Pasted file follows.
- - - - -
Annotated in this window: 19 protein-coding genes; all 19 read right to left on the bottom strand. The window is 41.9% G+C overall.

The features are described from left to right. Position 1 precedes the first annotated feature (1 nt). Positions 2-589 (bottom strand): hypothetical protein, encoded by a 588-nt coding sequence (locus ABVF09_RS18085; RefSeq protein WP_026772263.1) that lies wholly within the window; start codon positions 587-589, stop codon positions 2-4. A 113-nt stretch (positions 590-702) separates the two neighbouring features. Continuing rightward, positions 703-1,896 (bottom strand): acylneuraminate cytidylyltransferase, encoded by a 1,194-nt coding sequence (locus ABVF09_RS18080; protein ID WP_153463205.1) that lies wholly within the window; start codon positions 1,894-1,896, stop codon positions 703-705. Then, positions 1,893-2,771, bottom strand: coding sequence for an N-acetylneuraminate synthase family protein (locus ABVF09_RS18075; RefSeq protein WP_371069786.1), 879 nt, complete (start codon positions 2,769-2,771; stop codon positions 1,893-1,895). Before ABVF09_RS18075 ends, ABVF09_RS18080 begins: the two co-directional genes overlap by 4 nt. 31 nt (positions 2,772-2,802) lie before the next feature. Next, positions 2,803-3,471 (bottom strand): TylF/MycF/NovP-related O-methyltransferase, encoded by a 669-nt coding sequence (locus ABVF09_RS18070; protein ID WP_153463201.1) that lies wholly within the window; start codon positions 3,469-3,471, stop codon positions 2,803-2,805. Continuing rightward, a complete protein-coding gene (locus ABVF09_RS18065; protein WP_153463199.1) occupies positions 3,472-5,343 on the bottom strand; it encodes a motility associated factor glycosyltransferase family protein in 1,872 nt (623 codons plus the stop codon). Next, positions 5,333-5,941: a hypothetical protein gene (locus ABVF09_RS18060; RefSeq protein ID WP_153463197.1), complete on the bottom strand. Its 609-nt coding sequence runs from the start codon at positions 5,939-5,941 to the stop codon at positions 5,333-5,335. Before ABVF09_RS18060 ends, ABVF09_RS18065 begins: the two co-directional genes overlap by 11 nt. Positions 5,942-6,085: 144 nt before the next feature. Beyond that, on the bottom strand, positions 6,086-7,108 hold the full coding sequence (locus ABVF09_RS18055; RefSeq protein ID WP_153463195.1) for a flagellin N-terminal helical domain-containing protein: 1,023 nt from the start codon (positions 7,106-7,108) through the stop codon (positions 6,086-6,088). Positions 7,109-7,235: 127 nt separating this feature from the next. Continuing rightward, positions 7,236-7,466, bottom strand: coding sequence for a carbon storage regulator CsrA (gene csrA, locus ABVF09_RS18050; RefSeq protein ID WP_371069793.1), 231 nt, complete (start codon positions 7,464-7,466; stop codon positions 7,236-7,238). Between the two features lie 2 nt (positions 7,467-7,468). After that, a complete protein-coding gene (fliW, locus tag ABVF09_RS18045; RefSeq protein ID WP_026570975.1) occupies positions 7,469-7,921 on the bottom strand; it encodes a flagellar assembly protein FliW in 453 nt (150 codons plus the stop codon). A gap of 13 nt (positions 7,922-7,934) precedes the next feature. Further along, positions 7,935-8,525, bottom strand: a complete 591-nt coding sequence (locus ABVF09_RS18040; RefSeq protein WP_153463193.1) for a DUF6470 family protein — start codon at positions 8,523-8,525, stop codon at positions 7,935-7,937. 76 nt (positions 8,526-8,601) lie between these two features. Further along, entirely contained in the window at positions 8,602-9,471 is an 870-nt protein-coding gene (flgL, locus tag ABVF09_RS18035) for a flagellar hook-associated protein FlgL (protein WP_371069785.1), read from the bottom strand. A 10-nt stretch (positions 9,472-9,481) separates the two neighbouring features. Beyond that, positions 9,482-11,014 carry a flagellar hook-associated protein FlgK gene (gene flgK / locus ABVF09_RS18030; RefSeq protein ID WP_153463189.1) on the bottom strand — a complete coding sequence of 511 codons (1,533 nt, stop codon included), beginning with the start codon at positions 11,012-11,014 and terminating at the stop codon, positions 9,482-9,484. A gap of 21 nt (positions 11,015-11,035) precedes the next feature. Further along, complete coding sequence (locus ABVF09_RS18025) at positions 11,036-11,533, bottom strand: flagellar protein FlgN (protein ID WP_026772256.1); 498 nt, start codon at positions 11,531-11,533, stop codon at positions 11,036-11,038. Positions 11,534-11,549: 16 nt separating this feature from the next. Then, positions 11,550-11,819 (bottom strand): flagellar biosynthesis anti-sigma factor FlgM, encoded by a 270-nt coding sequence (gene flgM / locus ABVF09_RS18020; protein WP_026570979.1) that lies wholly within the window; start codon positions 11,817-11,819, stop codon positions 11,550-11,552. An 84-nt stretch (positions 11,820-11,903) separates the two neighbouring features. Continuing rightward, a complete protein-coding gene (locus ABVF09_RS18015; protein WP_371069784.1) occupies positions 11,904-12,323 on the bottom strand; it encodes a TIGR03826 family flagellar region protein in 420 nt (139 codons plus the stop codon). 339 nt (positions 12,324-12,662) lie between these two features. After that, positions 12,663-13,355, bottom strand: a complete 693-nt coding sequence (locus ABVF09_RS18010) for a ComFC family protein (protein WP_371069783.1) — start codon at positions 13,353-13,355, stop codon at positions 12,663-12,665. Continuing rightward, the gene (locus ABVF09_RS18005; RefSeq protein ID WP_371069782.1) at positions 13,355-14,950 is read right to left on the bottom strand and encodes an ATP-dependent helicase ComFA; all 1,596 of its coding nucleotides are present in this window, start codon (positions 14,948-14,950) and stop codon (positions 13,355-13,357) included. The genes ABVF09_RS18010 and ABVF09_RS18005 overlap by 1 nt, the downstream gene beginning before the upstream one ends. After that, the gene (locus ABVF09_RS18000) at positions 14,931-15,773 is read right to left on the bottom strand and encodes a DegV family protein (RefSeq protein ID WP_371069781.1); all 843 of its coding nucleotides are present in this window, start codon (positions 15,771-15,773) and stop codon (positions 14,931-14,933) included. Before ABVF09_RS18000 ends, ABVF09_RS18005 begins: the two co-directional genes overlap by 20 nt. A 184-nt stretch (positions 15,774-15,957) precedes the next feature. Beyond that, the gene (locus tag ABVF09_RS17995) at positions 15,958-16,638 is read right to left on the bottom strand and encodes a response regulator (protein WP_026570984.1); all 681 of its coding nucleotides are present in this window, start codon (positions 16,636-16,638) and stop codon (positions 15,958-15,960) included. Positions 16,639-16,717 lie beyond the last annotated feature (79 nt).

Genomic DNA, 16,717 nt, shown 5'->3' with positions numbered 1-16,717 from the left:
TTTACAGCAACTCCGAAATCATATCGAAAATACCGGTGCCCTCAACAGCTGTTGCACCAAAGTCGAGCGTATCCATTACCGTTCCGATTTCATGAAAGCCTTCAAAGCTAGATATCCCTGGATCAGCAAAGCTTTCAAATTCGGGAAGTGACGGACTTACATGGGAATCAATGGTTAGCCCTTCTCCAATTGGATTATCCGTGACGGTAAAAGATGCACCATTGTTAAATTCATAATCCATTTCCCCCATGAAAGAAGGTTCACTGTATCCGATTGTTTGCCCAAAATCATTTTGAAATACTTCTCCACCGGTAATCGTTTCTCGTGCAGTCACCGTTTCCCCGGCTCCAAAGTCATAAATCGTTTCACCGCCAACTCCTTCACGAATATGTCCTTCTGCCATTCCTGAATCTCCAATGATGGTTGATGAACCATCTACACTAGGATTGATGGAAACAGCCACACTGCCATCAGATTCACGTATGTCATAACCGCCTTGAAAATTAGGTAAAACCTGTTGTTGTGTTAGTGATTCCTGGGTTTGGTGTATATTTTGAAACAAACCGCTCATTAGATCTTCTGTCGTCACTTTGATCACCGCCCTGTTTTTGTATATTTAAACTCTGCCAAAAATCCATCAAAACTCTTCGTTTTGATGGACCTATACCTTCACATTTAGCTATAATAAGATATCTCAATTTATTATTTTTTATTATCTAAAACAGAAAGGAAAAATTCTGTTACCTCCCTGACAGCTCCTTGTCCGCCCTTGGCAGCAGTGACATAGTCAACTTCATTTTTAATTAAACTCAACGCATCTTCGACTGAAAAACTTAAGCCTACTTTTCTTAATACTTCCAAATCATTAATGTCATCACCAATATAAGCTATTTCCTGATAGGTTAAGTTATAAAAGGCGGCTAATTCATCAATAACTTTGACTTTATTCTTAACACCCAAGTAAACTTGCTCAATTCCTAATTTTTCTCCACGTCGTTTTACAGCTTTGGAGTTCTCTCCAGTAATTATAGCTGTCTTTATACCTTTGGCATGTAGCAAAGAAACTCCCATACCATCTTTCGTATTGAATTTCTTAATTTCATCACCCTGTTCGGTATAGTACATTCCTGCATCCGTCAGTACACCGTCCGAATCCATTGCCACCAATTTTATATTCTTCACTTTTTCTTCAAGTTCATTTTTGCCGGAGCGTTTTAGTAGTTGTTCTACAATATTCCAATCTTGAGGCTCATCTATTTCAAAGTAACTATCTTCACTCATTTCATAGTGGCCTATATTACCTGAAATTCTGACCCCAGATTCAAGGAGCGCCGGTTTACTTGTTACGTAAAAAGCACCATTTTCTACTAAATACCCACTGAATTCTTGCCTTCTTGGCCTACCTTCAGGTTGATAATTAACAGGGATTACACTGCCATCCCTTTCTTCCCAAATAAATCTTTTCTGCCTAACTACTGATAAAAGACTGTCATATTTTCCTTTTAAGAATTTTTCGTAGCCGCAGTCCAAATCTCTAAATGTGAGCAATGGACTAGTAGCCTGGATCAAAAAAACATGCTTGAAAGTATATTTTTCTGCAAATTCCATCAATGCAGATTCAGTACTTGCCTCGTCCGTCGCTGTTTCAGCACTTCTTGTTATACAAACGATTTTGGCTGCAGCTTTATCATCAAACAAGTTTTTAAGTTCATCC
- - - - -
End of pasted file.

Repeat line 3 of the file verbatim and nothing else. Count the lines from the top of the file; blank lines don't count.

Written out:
Genomic DNA, 16,717 nt, shown 5'->3' with positions numbered 1-16,717 from the left: